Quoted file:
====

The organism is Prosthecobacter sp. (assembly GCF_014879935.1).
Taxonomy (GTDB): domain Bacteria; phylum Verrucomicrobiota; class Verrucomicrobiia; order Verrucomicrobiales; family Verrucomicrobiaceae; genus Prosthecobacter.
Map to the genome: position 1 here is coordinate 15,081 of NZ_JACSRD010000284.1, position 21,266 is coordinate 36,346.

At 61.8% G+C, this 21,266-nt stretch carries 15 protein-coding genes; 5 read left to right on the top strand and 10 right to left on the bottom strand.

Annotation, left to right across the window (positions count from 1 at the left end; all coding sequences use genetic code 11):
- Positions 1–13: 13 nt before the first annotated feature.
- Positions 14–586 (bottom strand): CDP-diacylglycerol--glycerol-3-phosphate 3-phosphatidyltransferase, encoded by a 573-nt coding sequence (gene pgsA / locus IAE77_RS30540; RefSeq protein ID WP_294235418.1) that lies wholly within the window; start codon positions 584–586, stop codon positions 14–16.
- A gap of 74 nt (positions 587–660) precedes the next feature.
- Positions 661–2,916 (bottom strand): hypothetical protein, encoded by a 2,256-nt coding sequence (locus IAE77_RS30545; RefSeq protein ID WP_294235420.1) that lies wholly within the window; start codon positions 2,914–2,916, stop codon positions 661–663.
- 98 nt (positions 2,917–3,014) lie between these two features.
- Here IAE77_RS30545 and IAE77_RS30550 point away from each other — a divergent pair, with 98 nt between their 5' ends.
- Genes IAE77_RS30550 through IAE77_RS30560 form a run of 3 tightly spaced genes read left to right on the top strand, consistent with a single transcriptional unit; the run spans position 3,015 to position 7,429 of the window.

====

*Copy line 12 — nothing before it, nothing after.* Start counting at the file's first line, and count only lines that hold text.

- Genes IAE77_RS30550 through IAE77_RS30560 form a run of 3 tightly spaced genes read left to right on the top strand, consistent with a single transcriptional unit; the run spans position 3,015 to position 7,429 of the window.